2008-07-22 16:51:13 GMT 2008-07-23 00:51:13 (Beijing Time) xinhuanet
JERUSALEM, July 22 (Xinhua) -- Israeli President Shimon Peres met with his Palestinian counterpart Mahmoud Abbas on Tuesday, in a bid to push ahead the sluggish Israeli-Palestinian peace process.
"I am full of confidence the problems will be resolved. I feel both sides believe there is no alternative to peace," Peres said after giving Abbas a red-carpet welcome in his official residence in Jerusalem, adding that "Israelis have a burning desire to reach peace with the Palestinians."
Abbas, who became the first Palestinian president to visit the Israeli president's residence, also expressed hope for peace, saying that "despite the passage of time, despite difficulties and obstacles, there is an end to this long conflict."
Details of the tete-a-tete meeting have not been released, while a statement released Monday from Peres' office said the two leaders would discuss the Israeli-Palestinian peace process, the geo-political situation in the region, and the development and implementation of joint economic initiatives for strengthening the peace process.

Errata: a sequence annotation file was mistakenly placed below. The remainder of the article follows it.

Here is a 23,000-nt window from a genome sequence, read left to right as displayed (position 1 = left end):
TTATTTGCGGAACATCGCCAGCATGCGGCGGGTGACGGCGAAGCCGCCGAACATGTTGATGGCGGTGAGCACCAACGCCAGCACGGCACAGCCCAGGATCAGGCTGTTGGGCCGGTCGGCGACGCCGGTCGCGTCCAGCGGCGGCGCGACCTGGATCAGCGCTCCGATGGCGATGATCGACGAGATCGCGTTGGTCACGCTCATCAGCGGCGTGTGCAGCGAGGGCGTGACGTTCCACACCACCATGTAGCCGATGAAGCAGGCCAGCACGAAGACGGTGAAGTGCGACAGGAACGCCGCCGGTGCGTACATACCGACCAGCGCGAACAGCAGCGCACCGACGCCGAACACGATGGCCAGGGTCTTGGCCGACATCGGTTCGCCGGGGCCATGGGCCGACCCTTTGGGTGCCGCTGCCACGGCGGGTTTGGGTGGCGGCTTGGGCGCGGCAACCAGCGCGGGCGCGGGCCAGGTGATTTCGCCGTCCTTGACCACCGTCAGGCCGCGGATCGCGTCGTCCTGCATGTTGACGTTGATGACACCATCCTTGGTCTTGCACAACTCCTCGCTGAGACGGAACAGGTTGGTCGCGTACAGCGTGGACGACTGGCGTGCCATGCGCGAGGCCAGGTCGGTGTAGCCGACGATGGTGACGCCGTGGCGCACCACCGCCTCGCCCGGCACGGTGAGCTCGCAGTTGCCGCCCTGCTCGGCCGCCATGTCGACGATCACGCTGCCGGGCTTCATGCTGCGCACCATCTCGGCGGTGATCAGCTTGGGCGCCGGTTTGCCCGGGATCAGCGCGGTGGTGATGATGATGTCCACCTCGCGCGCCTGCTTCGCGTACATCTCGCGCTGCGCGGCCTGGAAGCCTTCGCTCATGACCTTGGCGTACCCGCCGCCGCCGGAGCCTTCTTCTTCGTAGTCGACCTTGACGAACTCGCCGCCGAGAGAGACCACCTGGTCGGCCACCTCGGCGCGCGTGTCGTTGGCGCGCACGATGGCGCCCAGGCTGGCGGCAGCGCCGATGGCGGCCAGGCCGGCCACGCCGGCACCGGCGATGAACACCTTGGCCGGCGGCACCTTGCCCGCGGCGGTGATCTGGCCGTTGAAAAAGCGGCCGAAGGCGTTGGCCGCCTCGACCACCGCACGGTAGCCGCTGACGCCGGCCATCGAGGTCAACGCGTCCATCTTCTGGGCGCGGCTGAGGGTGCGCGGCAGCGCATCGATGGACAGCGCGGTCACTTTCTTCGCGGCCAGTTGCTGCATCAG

Local daily Ha'aretz quoted senior Palestinian negotiator Saeb Erekat as saying before the meeting that Abbas would also seek Peres' help to halt "settlement expansion that is undermining peace talks."
Meanwhile, Peres intended to assure Abbas that Israel remains committed to the peace talks despite the political turmoil surrounding Prime Minister Ehud Olmert and his ruling Kadima party.
"Although things on our side are not the most stable, I want to make clear that the desire to achieve peace remains stable," Peres told Israel Radio ahead of the meeting.
The meeting comes amid the backdrop that little apparent achievement has been made in the peace talks between the two neighbors, although both sides have repeatedly stressed their commitment to reaching a comprehensive peace deal within 2008.
The peace process is further overshadowed by an ongoing corruption case against Olmert, who has been facing mounting calls for resignation since the fifth probe against him went public in May over suspicions that he took illicit money from an American businessman before assuming the premiership.
His ruling Kadima party is preparing for a primary in September, which would unseat the probes-laden leader.